Two nights later, I got out on the main branch of the White River - my home stream.  I've had a very slow start on that river this year, and only got 2 hits that night.  But, the first strike produced a small wild rainbow.  The second snapped me off.  I'll be fishing the White this coming weekend, most likely.

That night, a cold front came through and I headed west to fish with a guide for pike on Otter Creek the next morning.  Brian Cadoret of Stream and Brook Fly Fishing is an avid pike fisherman and a great guide.  The cold front had the fish acting a bit sluggish, but we spent 4+ hours sight fishing to pike anywhere from 2 feet long to nearly 4 feet long.  I did get some fish to show some interest, but they just wouldn't commit.

Finally, at a place where we couldn't see the fish, I had a little bit of action.  I briefly hooked one fish, but I didn't realize it was a fish at first, so I never really set the hook.  That fish threw the hook immediately.  A couple minutes later, I had another strike, and I set the hook hard.  I was fishing an 8 weight rod, sinking tip line, 50 pound test mono, and a 9" steel leader.  Somehow, this second fish managed to simply cut the mono above the leader.  As I set the hook, after feeling the strike, there was no resistance at all.  My fly was gone, the leader was gone, and the fish was gone.  We finished the day fishing the confluence of the Otter and Lower Middlebury, but I was getting cold.  I was standing in cold water on a cold day, stripping big streamers, and I was freezing everywhere.  So, we called it a day, but it's something I really want to try again.  I've got an 8 weight, although I need new line and backing, some strong mono, some steel leaders, and some pike flies.  Oh yeah, a bigger net. as evidenced by the pictures above.  That net isn't going to work for pike.

With warm days recently and lots of stocking completed,  I'm expecting this weekend to be very fishy.  I have way more places that I'd like to fish than I have time available to fish.  Plus, there are thunderstorms in the forecast.  But, I'll be out there as much as I can be, within safety limits.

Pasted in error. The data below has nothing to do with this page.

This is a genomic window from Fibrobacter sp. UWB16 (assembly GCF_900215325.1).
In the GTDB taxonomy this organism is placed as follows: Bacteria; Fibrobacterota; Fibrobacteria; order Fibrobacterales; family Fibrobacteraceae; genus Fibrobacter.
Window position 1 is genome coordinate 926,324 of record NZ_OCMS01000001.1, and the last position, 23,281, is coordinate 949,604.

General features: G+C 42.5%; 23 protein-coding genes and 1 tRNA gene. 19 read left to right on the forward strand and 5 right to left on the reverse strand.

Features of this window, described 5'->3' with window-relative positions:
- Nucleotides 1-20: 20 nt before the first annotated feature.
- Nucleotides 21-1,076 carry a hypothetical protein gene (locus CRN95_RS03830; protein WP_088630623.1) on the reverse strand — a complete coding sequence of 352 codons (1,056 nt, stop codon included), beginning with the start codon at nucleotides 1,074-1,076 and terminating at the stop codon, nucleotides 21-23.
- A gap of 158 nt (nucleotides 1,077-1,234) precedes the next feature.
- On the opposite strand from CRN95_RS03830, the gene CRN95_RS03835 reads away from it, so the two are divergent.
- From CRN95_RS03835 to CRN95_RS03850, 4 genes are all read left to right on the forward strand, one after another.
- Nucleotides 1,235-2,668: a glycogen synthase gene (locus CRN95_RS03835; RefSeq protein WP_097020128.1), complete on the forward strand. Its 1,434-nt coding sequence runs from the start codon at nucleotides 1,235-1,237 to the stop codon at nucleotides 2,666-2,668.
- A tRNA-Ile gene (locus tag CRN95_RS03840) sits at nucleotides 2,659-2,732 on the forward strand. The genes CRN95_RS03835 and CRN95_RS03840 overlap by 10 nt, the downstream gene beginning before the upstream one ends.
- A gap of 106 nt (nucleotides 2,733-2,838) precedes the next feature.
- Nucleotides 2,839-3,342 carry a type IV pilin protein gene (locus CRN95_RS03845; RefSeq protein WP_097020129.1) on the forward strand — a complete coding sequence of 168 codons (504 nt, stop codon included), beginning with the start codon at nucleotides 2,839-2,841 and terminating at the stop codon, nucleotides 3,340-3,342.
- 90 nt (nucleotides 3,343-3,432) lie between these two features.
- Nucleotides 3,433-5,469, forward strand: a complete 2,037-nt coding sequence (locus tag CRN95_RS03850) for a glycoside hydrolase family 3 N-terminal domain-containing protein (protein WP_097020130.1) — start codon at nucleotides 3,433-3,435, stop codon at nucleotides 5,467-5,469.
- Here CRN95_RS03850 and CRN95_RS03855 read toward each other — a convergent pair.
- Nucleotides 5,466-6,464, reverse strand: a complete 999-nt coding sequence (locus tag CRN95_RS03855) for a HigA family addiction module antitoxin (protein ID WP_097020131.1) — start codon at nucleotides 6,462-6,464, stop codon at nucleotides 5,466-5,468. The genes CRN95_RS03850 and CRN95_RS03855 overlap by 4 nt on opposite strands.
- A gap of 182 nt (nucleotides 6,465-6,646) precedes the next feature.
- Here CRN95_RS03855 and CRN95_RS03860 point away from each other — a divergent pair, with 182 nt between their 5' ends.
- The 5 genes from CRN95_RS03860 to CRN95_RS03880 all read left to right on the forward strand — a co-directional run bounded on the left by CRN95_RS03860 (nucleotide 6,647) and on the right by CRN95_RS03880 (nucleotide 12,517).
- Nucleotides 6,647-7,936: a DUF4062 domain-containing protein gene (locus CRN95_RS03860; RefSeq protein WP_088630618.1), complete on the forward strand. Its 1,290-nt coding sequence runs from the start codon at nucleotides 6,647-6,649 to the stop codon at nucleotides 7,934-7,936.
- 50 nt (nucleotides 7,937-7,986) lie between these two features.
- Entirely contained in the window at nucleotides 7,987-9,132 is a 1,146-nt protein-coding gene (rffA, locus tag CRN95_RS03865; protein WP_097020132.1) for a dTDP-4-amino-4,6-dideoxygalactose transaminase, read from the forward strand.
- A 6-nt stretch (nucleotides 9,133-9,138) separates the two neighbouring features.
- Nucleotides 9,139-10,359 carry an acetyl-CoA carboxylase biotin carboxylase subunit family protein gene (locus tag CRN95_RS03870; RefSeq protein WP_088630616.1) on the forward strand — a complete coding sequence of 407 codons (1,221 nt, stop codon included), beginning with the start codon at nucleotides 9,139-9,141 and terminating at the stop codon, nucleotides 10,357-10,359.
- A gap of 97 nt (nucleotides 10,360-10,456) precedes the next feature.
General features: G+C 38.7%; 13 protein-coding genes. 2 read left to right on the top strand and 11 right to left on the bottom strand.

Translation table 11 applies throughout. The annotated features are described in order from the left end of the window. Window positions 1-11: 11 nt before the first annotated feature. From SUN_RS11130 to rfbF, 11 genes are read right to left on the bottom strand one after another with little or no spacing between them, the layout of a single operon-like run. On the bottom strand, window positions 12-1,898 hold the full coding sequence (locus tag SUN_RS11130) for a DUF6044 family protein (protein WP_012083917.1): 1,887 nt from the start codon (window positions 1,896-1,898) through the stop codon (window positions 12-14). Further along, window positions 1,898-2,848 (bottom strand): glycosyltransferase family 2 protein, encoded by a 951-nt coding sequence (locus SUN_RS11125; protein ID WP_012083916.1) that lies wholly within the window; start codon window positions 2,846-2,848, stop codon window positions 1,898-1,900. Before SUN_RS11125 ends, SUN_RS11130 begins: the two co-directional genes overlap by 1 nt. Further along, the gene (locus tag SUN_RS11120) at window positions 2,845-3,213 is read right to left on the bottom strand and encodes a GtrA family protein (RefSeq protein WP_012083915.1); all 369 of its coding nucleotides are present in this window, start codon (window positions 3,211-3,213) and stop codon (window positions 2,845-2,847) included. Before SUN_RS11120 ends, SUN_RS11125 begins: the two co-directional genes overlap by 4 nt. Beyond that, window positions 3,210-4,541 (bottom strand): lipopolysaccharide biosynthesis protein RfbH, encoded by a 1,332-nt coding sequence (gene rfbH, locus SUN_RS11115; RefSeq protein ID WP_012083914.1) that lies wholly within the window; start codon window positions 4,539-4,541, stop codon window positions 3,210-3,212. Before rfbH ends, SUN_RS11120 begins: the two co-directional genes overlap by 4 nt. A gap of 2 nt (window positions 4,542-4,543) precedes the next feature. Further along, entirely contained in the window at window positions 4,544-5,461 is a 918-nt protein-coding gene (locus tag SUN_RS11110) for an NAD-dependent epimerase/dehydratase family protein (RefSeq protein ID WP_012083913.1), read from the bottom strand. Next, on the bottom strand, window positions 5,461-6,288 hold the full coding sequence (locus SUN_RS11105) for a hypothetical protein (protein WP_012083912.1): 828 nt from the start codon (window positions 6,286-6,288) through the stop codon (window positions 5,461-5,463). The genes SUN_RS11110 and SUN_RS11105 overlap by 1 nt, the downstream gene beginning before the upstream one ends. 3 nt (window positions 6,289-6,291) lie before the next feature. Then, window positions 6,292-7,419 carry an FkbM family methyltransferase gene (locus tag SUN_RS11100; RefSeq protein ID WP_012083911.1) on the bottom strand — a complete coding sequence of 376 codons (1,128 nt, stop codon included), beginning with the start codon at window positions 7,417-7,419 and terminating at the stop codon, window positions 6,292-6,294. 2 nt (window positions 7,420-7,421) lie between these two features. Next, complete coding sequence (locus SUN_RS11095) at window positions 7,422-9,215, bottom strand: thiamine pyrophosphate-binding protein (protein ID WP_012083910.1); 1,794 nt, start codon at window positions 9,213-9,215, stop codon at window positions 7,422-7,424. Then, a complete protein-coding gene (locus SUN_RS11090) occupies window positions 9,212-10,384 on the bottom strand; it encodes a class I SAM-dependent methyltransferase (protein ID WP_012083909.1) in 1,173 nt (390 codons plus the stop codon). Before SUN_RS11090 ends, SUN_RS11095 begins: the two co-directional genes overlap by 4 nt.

Thursday, May 5, 2016

More on Customer Support and Some Nostalgia

I have to admit that I've complained a bit about Sage's "Lifetime Warranty" on their rods.  They charged me $10 to ship the rod back to them and another $60 for shipping, insurance and handling, or something like that.  It seemed to be an excessive fee for a lifetime warranty, to be honest.  But, read on, because the end result was not what I expected.

I bought my first Sage rod about 1995.  The rod has always had a lot of sentimental meaning to me.  When I was growing up, I learned to fish on my own.  I went on my own, fishing with friends for the most part.  But, my grandparents also did a little fishing, and my grandmother was always game to take me to a remote location.  She would spin fish for trout with her Ronco Pocket Fisherman.  Every once in awhile, she would even catch a trout on that thing.

In the early 1990s, after my grandfather had died, my grandmother asked me if she had anything that I'd like her to leave me in her will.  I knew my brother and sister each had something in mind, but I honestly didn't.  I told her that I just wanted her to be around for a long time, to hopefully spend time with future great grandchildren.  That was the last I thought of it.

In 1995, after apparently getting past uterine cancer, it was discovered that the cancer had metastasized to her liver.  She was told it was untreatable.  My company had a bereavement time policy, allowing me to take up to a week off for a funeral.  I went to my boss, and offered him a deal.  I told him I wanted to visit my grandmother while she was still alive, rather than going to a funeral.  I wanted to take a week off, and offered to use 2 vacation days if the company would front me 3 days of bereavement pay.  I assumed everyone would win.  The company would pay out 2 fewer days in benefits, and I'd spend time with my grandmother while she was alive.  I spent that whole week with her, and I took my young son along, so she got to spend that week with her only grandson as well.  She was still eating, and I was able to cook for her all week.  It's a week that I truly treasure.

She died about a month later, and a month after that, I got a check for $500 from her estate.  I wasn't expecting that at all, and it was a good chunk of money at that point in our lives.  I spent a week or more trying to figure out what to do with the money.  I wanted to do something to honor my grandmother, rather than just pay bills with it.  Eventually, I asked my wife about buying an expensive fly rod that I'd been wanting, but simply couldn't afford.  The rod, a Sage RPL+ cost about $500.  A reel and line would run a couple hundred more.  My wife knew about my grandmother being the person who encouraged and supported my fishing habit growing up, and she thought it was a great idea.  So, I bought the Sage rod and a Ross Gunnison reel.  It was my primary rod for the next 15 years or more.